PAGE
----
Writing retreats are not new, but they’ve taken on new purpose in recent years because of our hectic pace and around-the clock access to each other and the world.

A stressful, hectic life will eventually create the basis for ill health, but a busy calendar can be balanced by occasionally giving yourself the gift of peaceful solitude. A writer’s retreat has the added benefit of providing time apart to focus on craft and, it turns out, to discover how quickly the power of the creative can heal and restore.

Often people think of a retreat as a religious or spiritual undertaking. It can be. Certainly none of who regularly go into retreat will deny that a sense of spirit gradually emerges. A facilitated writing retreat does end up being something of a journey, an opening of the interior self, perhaps because the act of listening to a teacher or seasoned advisor is the first step toward embracing possibility. Retreat allows us to discover both cluttered and empty inner spaces and to recognize the existence of aspects of the self that perhaps have been previously unexplored. It’s what happens when we reconnect with our natural rhythms, not to mention wildlands, without the constant background of human activity.

It can take a while—a few days, even, to fully unwind, which is why most retreats are at least of five days duration. Eventually we move to slower physical, mental, and emotional gears, thoughts diminish, biorhythms and creative swells become synchronous. The analytical mind takes a rest while the creative brain takes center stage. Consciousness heightens. Awareness takes on breadth and depth.

The retreat program at Clearwater Writers is designed with a few things in mind. First, we take very seriously what we feel is a duty to provide a place of quiet and reflection. Rooms have no televisions or phones. Because of the very rural setting (we are in the mountains of North Idaho), there is no cell phone service (however, an emergency phone is on site). Retreat participants have no access to the Internet. What we have instead is a beautiful, federally- designated wild and scenic river. Dramatic, timbered canyon walls, a flock of wild turkeys, herds of deer, the occasional call of coyote. Bald eagles, osprey, a resident cat—who will do his best to hug anyone who stands in one spot for very long.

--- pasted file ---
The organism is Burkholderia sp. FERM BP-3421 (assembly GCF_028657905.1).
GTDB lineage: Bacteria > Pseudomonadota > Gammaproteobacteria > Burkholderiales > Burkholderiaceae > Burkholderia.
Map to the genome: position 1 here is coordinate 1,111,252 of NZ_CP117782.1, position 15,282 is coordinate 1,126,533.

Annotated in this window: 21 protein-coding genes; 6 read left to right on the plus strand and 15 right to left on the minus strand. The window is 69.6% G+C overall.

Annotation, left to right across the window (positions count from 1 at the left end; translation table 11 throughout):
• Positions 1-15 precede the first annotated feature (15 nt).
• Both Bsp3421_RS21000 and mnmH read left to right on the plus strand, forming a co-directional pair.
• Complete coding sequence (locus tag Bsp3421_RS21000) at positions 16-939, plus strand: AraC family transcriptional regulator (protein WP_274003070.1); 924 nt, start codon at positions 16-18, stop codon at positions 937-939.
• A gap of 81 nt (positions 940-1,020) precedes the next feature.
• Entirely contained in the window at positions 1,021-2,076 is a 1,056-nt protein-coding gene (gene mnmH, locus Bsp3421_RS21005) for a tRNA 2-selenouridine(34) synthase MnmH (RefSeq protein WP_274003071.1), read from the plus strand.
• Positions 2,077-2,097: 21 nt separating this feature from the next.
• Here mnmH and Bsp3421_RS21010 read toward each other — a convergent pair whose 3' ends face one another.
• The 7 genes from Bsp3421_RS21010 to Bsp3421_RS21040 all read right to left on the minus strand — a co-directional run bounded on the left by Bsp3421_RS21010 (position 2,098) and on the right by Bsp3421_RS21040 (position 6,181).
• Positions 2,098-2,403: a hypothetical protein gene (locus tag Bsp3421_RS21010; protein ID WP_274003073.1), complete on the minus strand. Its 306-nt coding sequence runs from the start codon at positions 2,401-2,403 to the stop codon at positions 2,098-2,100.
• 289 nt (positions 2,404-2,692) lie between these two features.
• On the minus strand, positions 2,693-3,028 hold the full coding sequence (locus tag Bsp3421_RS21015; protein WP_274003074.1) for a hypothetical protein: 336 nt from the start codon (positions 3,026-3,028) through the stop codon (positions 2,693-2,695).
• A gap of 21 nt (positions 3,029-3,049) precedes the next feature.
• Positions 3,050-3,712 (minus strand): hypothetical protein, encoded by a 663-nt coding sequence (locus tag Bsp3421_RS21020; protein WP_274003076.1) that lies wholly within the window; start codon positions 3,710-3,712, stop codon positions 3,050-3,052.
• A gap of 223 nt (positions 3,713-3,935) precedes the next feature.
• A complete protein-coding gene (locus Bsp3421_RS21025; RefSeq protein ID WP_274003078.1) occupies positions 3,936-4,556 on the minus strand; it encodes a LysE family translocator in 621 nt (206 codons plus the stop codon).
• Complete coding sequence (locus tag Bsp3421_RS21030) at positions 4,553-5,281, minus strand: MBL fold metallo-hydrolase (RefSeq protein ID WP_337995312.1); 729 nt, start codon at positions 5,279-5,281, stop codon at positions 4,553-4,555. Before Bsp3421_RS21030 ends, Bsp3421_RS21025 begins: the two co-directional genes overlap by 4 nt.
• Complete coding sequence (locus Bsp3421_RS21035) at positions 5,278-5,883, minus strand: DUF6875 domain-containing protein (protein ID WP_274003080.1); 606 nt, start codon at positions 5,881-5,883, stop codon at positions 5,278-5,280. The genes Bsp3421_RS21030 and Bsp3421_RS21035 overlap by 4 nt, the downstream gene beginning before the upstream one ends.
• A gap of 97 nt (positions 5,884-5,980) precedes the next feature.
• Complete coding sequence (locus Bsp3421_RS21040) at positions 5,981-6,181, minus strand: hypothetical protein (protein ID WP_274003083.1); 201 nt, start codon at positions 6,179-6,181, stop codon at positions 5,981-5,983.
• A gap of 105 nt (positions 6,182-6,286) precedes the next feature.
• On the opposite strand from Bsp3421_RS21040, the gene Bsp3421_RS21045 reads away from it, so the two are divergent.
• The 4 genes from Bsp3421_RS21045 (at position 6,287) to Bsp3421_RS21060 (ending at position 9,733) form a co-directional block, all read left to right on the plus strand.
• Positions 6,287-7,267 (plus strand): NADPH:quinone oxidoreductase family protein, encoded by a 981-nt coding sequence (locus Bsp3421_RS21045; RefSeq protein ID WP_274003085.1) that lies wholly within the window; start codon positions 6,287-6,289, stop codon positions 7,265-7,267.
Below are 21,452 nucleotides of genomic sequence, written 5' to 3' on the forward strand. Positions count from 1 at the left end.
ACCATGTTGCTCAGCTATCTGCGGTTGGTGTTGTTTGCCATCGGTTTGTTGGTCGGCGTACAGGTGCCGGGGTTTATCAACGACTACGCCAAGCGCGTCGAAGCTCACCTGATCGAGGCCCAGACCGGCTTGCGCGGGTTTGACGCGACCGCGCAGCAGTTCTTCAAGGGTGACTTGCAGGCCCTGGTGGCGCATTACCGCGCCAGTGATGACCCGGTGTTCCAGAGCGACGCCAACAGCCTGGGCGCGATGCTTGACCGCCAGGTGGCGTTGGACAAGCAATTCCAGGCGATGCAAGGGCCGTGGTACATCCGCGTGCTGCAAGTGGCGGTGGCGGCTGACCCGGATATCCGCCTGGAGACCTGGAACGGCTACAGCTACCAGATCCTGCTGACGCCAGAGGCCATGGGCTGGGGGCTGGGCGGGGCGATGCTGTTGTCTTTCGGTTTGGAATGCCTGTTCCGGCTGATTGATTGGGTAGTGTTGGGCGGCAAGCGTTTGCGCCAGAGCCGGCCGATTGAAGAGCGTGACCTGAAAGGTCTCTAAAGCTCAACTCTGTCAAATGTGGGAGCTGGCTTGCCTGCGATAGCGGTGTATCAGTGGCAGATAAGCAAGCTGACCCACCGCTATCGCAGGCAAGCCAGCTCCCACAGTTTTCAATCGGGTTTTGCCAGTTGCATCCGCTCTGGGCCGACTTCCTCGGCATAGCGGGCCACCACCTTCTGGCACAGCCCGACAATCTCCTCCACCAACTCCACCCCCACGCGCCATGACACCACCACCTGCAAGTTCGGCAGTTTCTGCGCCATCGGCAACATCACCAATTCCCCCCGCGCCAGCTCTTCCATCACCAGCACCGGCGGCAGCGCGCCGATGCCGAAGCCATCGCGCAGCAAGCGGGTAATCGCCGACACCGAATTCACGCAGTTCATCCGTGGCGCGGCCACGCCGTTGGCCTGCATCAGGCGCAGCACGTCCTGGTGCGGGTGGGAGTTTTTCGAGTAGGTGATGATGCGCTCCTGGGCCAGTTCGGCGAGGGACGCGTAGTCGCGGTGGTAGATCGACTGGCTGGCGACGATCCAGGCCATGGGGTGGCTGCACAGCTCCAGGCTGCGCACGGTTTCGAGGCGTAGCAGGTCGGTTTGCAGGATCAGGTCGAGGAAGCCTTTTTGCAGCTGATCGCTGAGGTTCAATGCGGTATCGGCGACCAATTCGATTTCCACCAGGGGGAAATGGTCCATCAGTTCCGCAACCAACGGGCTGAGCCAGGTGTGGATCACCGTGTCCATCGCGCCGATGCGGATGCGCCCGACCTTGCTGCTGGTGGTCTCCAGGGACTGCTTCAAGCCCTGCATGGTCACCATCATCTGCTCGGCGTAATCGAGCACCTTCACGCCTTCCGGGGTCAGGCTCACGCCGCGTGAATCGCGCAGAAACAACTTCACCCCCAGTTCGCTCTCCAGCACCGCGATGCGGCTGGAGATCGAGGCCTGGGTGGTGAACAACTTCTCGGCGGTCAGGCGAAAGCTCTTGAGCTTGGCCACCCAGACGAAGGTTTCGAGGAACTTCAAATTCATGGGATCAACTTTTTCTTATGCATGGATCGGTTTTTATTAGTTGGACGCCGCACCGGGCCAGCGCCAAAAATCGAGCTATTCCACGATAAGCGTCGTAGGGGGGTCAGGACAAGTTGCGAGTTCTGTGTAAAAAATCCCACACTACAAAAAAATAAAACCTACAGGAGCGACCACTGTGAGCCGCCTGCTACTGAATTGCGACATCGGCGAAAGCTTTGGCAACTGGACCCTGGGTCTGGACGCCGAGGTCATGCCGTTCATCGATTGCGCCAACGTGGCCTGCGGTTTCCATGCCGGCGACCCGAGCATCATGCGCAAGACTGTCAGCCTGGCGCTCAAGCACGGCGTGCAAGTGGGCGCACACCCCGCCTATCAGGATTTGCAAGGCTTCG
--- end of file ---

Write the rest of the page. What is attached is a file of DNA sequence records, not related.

The accommodations are exquisite. Visit the Reflections Inn website to get a glimpse of the eight beautiful suites and the extraordinary surroundings.

Retreats are self-designed, meaning, participants should spend some time prior making concrete goals for themselves—a number of pages to be drafted, a certain percentage of a manuscript to be edited, research material to be plowed through. Each person must determine how best to spend her or his time. This is part of what makes Clearwater Writers programs affordable. Attendees can set an appointment with the facilitator or drop in during open periods to discuss whatever it is they are working on, but the level of input from the facilitator is a choice the participant makes. In other words, support and feedback is readily available, but organized instruction is not.

The word most commonly used to describe the Clearwater Writers retreat experience is magical, and we are fully aware of the fact that our setting has as much of an influence on the work that gets done as anything else. We’ve seen books published, manuscripts come to fruition after twenty years, fears around writing itself waylaid. Expressing just what occurs is difficult. Some have said it’s a case of having been “given license” to focus on writing. Suffice it to say that choosing to participate in a writing retreat is an act of intention, and as we all know, intention is an energy conduit. Participants walk away with a pattern for living in which creativity is the focus, which is not only a healthier approach to day-to-day life, but also a much happier one, too.